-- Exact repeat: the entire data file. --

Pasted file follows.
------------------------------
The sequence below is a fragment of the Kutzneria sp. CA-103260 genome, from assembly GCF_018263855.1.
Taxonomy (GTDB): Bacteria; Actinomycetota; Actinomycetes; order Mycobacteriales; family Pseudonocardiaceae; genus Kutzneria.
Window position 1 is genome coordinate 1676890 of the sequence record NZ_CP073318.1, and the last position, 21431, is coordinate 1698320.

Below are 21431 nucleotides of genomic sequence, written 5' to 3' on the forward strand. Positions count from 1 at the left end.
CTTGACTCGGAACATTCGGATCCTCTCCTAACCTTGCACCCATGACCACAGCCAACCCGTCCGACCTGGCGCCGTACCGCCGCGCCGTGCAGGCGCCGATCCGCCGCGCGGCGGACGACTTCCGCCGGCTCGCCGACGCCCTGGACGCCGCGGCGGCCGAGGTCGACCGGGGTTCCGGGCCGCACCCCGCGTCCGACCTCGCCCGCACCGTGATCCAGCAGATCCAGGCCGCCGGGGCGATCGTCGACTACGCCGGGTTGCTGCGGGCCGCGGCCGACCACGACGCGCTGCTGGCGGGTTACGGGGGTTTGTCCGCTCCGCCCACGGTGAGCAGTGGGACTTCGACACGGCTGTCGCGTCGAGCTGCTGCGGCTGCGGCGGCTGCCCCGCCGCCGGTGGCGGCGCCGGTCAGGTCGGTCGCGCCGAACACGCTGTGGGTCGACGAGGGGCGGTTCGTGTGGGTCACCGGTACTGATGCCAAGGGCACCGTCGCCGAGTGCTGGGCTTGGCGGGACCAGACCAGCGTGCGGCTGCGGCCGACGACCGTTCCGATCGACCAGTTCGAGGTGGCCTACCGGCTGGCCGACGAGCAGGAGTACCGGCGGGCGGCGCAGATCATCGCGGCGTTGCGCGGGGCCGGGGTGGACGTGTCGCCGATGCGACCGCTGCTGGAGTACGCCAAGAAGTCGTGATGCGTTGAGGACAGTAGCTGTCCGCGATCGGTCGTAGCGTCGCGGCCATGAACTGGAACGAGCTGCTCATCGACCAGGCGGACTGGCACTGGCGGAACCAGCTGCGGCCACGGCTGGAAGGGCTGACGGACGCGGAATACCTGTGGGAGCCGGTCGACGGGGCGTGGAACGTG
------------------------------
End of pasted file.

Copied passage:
The sequence below is a fragment of the Kutzneria sp. CA-103260 genome, from assembly GCF_018263855.1.
Taxonomy (GTDB): Bacteria; Actinomycetota; Actinomycetes; order Mycobacteriales; family Pseudonocardiaceae; genus Kutzneria.
Window position 1 is genome coordinate 1676890 of the sequence record NZ_CP073318.1, and the last position, 21431, is coordinate 1698320.

Below are 21431 nucleotides of genomic sequence, written 5' to 3' on the forward strand. Positions count from 1 at the left end.
CTTGACTCGGAACATTCGGATCCTCTCCTAACCTTGCACCCATGACCACAGCCAACCCGTCCGACCTGGCGCCGTACCGCCGCGCCGTGCAGGCGCCGATCCGCCGCGCGGCGGACGACTTCCGCCGGCTCGCCGACGCCCTGGACGCCGCGGCGGCCGAGGTCGACCGGGGTTCCGGGCCGCACCCCGCGTCCGACCTCGCCCGCACCGTGATCCAGCAGATCCAGGCCGCCGGGGCGATCGTCGACTACGCCGGGTTGCTGCGGGCCGCGGCCGACCACGACGCGCTGCTGGCGGGTTACGGGGGTTTGTCCGCTCCGCCCACGGTGAGCAGTGGGACTTCGACACGGCTGTCGCGTCGAGCTGCTGCGGCTGCGGCGGCTGCCCCGCCGCCGGTGGCGGCGCCGGTCAGGTCGGTCGCGCCGAACACGCTGTGGGTCGACGAGGGGCGGTTCGTGTGGGTCACCGGTACTGATGCCAAGGGCACCGTCGCCGAGTGCTGGGCTTGGCGGGACCAGACCAGCGTGCGGCTGCGGCCGACGACCGTTCCGATCGACCAGTTCGAGGTGGCCTACCGGCTGGCCGACGAGCAGGAGTACCGGCGGGCGGCGCAGATCATCGCGGCGTTGCGCGGGGCCGGGGTGGACGTGTCGCCGATGCGACCGCTGCTGGAGTACGCCAAGAAGTCGTGATGCGTTGAGGACAGTAGCTGTCCGCGATCGGTCGTAGCGTCGCGGCCATGAACTGGAACGAGCTGCTCATCGACCAGGCGGACTGGCACTGGCGGAACCAGCTGCGGCCACGGCTGGAAGGGCTGACGGACGCGGAATACCTGTGGGAGCCGGTCGACGGGGCGTGGAACGTG